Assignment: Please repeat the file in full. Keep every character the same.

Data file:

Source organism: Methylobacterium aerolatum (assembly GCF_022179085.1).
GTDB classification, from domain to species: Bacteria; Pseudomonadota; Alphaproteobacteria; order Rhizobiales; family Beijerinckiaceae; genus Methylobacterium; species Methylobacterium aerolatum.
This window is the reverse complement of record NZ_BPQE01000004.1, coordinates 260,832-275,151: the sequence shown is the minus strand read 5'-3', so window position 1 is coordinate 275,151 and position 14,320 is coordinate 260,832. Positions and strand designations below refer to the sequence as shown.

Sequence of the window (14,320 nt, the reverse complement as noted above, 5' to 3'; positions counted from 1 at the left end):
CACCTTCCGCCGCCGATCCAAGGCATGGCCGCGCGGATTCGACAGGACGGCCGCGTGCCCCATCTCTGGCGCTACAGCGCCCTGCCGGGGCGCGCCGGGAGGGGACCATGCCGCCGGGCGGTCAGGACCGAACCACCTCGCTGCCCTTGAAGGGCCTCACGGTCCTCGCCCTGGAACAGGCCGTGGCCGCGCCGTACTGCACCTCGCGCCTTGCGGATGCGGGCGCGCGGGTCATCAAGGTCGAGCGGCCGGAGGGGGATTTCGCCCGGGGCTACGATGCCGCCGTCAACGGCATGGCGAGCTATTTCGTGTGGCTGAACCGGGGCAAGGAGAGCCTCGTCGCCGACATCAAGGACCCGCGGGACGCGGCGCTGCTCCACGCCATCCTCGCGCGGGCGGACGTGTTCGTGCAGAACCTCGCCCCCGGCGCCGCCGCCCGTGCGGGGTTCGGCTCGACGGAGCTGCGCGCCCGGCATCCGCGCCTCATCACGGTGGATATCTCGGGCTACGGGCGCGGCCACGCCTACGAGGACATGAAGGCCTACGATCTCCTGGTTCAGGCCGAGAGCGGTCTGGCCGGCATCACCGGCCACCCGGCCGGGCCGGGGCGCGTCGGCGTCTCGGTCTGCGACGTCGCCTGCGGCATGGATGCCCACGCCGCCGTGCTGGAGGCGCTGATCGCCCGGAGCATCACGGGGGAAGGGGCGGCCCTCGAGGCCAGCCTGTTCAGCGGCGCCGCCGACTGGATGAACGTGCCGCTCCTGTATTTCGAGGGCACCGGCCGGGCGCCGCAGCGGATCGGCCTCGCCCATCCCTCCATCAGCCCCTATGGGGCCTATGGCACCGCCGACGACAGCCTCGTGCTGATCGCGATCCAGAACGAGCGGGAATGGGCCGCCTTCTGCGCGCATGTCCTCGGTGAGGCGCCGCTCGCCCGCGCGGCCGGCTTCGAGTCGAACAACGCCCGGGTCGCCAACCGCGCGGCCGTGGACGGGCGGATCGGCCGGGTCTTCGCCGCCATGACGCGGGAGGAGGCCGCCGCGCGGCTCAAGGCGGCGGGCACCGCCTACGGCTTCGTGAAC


Source organism: Methylobacterium aerolatum (assembly GCF_022179085.1).
GTDB classification, from domain to species: Bacteria; Pseudomonadota; Alphaproteobacteria; order Rhizobiales; family Beijerinckiaceae; genus Methylobacterium; species Methylobacterium aerolatum.
This window is the reverse complement of record NZ_BPQE01000004.1, coordinates 260,832-275,151: the sequence shown is the minus strand read 5'-3', so window position 1 is coordinate 275,151 and position 14,320 is coordinate 260,832. Positions and strand designations below refer to the sequence as shown.

Sequence of the window (14,320 nt, the reverse complement as noted above, 5' to 3'; positions counted from 1 at the left end):
CACCTTCCGCCGCCGATCCAAGGCATGGCCGCGCGGATTCGACAGGACGGCCGCGTGCCCCATCTCTGGCGCTACAGCGCCCTGCCGGGGCGCGCCGGGAGGGGACCATGCCGCCGGGCGGTCAGGACCGAACCACCTCGCTGCCCTTGAAGGGCCTCACGGTCCTCGCCCTGGAACAGGCCGTGGCCGCGCCGTACTGCACCTCGCGCCTTGCGGATGCGGGCGCGCGGGTCATCAAGGTCGAGCGGCCGGAGGGGGATTTCGCCCGGGGCTACGATGCCGCCGTCAACGGCATGGCGAGCTATTTCGTGTGGCTGAACCGGGGCAAGGAGAGCCTCGTCGCCGACATCAAGGACCCGCGGGACGCGGCGCTGCTCCACGCCATCCTCGCGCGGGCGGACGTGTTCGTGCAGAACCTCGCCCCCGGCGCCGCCGCCCGTGCGGGGTTCGGCTCGACGGAGCTGCGCGCCCGGCATCCGCGCCTCATCACGGTGGATATCTCGGGCTACGGGCGCGGCCACGCCTACGAGGACATGAAGGCCTACGATCTCCTGGTTCAGGCCGAGAGCGGTCTGGCCGGCATCACCGGCCACCCGGCCGGGCCGGGGCGCGTCGGCGTCTCGGTCTGCGACGTCGCCTGCGGCATGGATGCCCACGCCGCCGTGCTGGAGGCGCTGATCGCCCGGAGCATCACGGGGGAAGGGGCGGCCCTCGAGGCCAGCCTGTTCAGCGGCGCCGCCGACTGGATGAACGTGCCGCTCCTGTATTTCGAGGGCACCGGCCGGGCGCCGCAGCGGATCGGCCTCGCCCATCCCTCCATCAGCCCCTATGGGGCCTATGGCACCGCCGACGACAGCCTCGTGCTGATCGCGATCCAGAACGAGCGGGAATGGGCCGCCTTCTGCGCGCATGTCCTCGGTGAGGCGCCGCTCGCCCGCGCGGCCGGCTTCGAGTCGAACAACGCCCGGGTCGCCAACCGCGCGGCCGTGGACGGGCGGATCGGCCGGGTCTTCGCCGCCATGACGCGGGAGGAGGCCGCCGCGCGGCTCAAGGCGGCGGGCACCGCCTACGGCTTCGTGAAC